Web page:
I personally am not working in my area of what my degree is in (which is Human Resource Management) and really never did after graduation. My career took me in a few different directions, mostly in non-profit fundraising and now higher education research and information. If the job opportunities presented to you do not match your educational track, it's ok .

You mentioned not wanting to pursue the NP track because of the expected educational track being frowned upon by other nurses. So what. You do you. Nurse practitioners are awesome. I just switched GYN practices and I'm in love with the nurse practitioner I was assigned to as my "doctor." She's all I need .

I think with your chemistry background, a nurse anesthetist would be a natural fit for you too. You may think anesthetists don't have much patient contact or impact, but that is not true. I have had two babies via c-section and the most memorable professional during my entire 48-hour labor with my first child was my amazing/personable/comforting/hilarious nurse anesthetist. He was unforgettable and made the whole experience so much less stressful for me. These people are so integral to the medical-surgical process.

The median pay in 2017 for both nurse practitioners and nurse anesthetists was nearly $111,000 annually. In addition, the demand for these professions is projected to grow by 31% over the next 8 years, which is a much faster growth rate than the national average of 7 percent for all jobs. (Source: https://www.bls.gov/ooh/healthcare/n...ctitioners.htm)

Good luck with whatever you choose!

Last edited by CautiouslyOptimistic; 27th May 2018 at 12:03 AM..
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Old 27th May 2018, 8:18 PM   #7
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Have you considered PA school? In most states they can do the exact same thing as a NP. You donít have to go to nursing school first but you do have to have to get medical hours as an EMT, CNA, or something with patient contact for most of the competitive programs.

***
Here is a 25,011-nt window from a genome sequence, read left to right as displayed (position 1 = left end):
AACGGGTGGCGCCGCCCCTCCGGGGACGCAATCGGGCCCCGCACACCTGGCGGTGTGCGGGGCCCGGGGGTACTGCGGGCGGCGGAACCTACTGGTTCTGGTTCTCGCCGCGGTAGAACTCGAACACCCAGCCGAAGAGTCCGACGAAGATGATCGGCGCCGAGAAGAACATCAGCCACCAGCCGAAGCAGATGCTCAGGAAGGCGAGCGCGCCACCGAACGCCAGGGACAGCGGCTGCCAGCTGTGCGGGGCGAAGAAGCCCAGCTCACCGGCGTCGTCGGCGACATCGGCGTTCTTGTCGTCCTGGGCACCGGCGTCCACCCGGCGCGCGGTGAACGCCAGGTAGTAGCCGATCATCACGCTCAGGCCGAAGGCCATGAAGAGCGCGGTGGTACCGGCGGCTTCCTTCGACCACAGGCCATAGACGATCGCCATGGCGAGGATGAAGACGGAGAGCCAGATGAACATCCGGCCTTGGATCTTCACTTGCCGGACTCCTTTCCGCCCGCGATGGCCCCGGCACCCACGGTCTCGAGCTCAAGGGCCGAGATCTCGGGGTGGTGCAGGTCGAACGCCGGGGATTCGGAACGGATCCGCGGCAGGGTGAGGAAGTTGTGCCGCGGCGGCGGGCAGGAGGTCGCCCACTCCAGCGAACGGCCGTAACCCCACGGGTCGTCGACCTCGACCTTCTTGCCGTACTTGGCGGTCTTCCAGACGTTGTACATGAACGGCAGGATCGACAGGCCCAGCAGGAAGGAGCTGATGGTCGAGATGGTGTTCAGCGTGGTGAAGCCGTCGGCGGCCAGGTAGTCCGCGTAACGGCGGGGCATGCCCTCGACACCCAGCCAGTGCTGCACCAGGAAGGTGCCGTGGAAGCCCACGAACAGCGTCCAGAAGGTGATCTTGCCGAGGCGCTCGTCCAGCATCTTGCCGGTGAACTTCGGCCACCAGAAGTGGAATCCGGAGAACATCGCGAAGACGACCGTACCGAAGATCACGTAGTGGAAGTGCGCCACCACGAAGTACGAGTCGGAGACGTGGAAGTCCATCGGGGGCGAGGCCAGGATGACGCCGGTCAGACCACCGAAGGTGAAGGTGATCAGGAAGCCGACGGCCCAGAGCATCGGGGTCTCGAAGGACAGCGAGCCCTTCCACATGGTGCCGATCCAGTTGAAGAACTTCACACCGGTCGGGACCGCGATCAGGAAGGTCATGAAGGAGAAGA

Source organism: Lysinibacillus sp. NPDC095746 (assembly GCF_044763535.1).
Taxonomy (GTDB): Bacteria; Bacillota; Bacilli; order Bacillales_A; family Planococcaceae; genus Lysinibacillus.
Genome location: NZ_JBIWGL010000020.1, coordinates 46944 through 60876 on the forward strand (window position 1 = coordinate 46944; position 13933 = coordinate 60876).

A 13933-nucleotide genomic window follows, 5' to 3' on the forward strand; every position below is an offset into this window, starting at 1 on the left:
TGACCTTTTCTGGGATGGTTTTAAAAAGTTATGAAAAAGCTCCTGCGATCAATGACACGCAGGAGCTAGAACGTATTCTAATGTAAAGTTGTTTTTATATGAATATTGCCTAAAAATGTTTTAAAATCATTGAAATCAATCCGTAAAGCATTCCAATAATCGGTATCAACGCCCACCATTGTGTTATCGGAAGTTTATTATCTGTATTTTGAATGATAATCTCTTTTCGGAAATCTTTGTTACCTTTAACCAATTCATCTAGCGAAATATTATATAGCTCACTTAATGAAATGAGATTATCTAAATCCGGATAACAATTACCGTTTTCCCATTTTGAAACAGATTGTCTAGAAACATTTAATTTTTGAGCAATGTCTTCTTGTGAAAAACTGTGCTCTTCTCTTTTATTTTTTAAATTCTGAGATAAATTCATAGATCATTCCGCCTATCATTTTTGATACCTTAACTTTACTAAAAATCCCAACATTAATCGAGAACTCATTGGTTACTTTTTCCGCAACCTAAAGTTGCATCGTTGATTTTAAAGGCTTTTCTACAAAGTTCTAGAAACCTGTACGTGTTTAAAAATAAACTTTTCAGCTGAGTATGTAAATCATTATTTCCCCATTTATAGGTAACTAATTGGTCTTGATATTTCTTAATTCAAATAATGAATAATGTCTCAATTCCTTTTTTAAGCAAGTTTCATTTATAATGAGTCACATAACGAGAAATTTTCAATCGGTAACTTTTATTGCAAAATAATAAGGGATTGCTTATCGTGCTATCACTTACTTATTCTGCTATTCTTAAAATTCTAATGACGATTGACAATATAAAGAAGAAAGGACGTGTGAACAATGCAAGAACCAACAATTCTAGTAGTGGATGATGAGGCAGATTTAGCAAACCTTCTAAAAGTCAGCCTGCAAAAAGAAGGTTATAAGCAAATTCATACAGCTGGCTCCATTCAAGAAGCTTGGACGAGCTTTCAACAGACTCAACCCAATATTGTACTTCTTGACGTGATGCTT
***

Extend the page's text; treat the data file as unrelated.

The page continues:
If you donít want to go back to school yet have you looked at other places you can use your degree? I had a buddy who majored in chemistry who worked in a beer manufacturing company for 2 years before he went to dental school. I heard he was making decent money at the plant as a chemist.
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Old 27th May 2018, 8:32 PM   #8
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Quote:
Originally Posted by CautiouslyOptimistic View Post
I understand that you are afraid of loans. I am 45 years old and graduated from college with no debt thanks to my parents. I realize how fortunate I was. Now I'm several thousand dollars in debt because......life. Divorce, unexpected income cut, etc. It happens. And it sucks, but it is not the end of the world, trust me . I'm in debt, but I still have a near perfect credit score, so debt does not have to mean "destitute." So, debt can happen at any time in your life and I don't think the fear of it should hold you back at age 23. Lots and lots of 23-year-olds have school loans.

I personally am not working in my area of what my degree is in (which is Human Resource Management) and really never did after graduation. My career took me in a few different directions, mostly in non-profit fundraising and now higher education research and information. If the job opportunities presented to you do not match your educational track, it's ok .